There’s plenty of You Tube videos demostrating just that but I’ll start by saying that RCDs are making ELFI somewhat redundant because you are not required to do one to test a circuit protected by an RCD. An actual physical test of the RCD trip is all that is required. I’m happy to provide a link for that if you require.
I never said the man in the street should be able to do electrical work. He will not have a meter to do an ELFI test, just that we should remove some of the archaic structures around these professions.
Thank you for proving that you really don't know what you are talking about, the question was never about RCD's, not all standard domestic power point circuits have RCD's the reason for EFLI is about ensuring protection devices trip in the correct time. This is the kind of skill that is learnt on the job.... the stuff apprenticeships are made of
I guess you forgot that I did say the test was *never* about RCD's, it was about how to preform a EFLI test with power and without power and what a pass result would be and what a fail result would be
Ok, I'll play the game ( haven't looked at other replies)...and give a longish answer. I don't have access to the standards (nor the time) so it will also be a general answer.
The NZ power system is predominately a TN-C-S system (or strictly described as a MEN-multiple earthed neutral), earth and neutral (PEN) come from the transformer as a single wire. At the distribution board the PEN goes to the earth busbar which also has a earth wire connected to an earth stake. The earth busbar is connected via a link to the neutral busbar and earth and neutral then go their separate ways in the building. Phase comes in via a single wire or three for 3-phase.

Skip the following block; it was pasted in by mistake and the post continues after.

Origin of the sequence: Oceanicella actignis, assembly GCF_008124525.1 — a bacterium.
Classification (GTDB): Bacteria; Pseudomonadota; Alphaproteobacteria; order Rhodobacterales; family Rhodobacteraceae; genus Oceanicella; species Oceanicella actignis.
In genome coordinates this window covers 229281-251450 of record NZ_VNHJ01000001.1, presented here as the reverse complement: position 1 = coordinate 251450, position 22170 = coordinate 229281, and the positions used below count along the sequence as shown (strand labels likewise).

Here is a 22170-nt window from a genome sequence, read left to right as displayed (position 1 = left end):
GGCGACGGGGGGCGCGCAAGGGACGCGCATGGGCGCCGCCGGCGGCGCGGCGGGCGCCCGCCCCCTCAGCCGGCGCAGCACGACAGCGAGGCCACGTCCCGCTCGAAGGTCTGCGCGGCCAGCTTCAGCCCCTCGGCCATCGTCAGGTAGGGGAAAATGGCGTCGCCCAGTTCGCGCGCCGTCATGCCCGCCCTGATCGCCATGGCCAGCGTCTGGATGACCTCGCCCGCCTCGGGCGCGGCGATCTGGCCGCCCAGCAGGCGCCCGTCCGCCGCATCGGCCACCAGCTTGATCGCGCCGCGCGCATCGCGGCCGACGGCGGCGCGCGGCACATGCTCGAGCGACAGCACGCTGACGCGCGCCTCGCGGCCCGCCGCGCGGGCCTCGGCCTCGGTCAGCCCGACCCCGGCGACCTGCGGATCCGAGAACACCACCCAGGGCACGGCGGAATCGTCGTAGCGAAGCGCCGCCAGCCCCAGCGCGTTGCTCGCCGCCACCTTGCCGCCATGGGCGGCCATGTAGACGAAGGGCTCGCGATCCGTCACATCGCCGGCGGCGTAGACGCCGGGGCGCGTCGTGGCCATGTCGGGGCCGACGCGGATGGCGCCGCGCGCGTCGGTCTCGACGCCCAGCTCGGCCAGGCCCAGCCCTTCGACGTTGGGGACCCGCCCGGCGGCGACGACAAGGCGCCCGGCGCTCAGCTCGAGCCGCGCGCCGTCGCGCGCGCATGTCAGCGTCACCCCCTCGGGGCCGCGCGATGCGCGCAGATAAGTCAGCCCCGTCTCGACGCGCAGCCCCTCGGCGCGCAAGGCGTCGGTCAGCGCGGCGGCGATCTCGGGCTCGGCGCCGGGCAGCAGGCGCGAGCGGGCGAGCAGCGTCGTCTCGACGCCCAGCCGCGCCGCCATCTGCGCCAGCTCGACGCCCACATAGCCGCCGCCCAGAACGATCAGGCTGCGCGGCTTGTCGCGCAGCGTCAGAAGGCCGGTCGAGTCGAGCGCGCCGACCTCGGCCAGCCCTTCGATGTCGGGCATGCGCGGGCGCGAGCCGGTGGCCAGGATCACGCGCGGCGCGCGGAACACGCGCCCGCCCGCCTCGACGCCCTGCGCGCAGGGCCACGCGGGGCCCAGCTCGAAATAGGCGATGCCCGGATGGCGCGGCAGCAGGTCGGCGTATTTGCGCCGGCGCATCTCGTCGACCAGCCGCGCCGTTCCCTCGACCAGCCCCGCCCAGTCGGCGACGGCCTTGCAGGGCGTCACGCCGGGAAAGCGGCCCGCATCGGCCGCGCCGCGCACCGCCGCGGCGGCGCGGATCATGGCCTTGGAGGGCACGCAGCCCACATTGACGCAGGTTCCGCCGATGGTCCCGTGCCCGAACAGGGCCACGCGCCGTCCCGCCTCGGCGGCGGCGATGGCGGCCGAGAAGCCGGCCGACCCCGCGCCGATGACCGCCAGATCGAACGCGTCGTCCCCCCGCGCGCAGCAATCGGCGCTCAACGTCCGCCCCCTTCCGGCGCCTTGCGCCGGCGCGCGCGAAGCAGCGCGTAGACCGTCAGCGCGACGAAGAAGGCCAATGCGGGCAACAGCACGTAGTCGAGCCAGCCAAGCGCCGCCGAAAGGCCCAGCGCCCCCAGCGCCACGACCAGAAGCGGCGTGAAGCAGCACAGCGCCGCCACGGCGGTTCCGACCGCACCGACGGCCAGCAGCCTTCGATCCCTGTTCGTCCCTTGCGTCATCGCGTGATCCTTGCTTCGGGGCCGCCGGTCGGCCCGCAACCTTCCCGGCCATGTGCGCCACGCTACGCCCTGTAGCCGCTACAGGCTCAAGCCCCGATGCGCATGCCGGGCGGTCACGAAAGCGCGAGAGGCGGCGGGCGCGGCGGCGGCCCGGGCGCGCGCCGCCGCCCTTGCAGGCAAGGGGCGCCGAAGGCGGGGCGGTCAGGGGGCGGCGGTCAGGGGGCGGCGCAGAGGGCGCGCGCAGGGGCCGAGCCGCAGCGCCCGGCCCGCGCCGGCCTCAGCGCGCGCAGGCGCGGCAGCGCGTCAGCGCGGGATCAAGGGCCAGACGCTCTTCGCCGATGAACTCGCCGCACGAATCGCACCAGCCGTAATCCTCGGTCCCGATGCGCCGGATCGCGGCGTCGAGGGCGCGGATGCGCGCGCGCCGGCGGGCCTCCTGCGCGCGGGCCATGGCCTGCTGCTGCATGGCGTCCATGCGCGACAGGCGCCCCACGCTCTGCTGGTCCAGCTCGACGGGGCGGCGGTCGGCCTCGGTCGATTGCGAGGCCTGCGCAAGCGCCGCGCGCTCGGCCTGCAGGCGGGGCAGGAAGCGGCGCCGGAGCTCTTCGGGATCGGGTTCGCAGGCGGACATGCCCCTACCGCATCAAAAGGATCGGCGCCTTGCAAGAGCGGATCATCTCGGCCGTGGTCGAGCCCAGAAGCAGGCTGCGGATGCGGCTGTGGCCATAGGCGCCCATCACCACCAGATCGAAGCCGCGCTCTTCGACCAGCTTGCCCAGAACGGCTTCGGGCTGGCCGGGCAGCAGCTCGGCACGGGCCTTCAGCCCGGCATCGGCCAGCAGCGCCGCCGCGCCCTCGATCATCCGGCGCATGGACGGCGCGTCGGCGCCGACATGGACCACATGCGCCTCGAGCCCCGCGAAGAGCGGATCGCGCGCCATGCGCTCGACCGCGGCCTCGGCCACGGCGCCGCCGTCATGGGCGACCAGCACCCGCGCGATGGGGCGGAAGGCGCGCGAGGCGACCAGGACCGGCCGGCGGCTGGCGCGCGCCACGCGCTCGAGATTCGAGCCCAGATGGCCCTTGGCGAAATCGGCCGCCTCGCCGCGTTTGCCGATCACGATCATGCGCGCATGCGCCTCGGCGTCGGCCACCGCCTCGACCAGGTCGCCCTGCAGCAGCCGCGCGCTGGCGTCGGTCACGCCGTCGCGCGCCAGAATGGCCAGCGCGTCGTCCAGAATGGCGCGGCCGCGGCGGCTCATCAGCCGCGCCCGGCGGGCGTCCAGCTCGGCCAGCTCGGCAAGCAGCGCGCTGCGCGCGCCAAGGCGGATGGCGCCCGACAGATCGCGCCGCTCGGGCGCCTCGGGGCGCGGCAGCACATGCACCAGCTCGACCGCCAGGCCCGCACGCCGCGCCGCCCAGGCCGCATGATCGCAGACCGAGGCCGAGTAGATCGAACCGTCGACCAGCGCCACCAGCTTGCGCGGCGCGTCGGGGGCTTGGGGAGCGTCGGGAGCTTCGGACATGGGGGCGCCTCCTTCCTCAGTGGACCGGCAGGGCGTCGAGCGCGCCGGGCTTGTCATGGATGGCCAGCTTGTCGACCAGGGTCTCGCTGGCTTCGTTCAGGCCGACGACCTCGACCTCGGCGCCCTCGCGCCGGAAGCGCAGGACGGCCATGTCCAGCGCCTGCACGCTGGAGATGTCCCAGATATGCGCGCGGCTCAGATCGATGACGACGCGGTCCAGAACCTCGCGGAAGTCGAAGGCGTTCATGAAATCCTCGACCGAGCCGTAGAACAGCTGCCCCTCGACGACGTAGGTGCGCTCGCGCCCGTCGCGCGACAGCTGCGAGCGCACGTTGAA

An earth loop impedance test is to ensure that the earth (and neutral) are A) actually connected and B) that the fault impedance is less than a certain value so that there is sufficient current in a fault condition that the circuit breaker will trip. That circuit is the journey from the point tested all the way through the transformer, back through the relevant return wire to the testing point.
Ze is the external impedance ie tested from the switchboard with power to the building off (and may require other earthing ie plumbing earths, to be disconnected). For TN-C-S you don't need to test N and E separately ie L to N fault as they are the same wire, for other earthing systems you may do.
Zs is the impedance at the final circuit e.g the power point. I don't now the exact details or the ohm value (again I don't have access to the standards). I assume though the meter tests the E and N paths (as they are now seperate) and uses the maximum of the two and that value would need to be less than a specified amount. This might depend on the specs of the circuit breaker as well or it might be standard.
I don't know the test for no supply available (but it is explained in the standards). I assume the impedance back to the switchboard is measured and added to a standard or general value of Ze to give an approximation. That is just a guess. This test is generally for electricians putting in new supplies where they don't yet have power.
I did do brief research basically to remember some of the terms.
Fantastic, looks like a copy and paste from a standard, some of which is incorrect for NZ. Looks like you really don't have an understanding of why a ELFI test is done, or what a pass or fail test may be.
You did say "The electrical trade, especially in regard to house installations, is intellectually trivial. You could teach anyone the basis of it in a lazy weekend."
I am thinking that you really don't know much about the electrical trade. But if you do want to learn, the domestic electrical is a good starting point.
It was my own work. It is relevant to NZ. I don’t have access to the NZ standards for some of the detail.
It is wordy but expressed as a diagram (the earthing system to distribution) it is very simple.
I seem to have got under your skin. I will refrain from further discussion.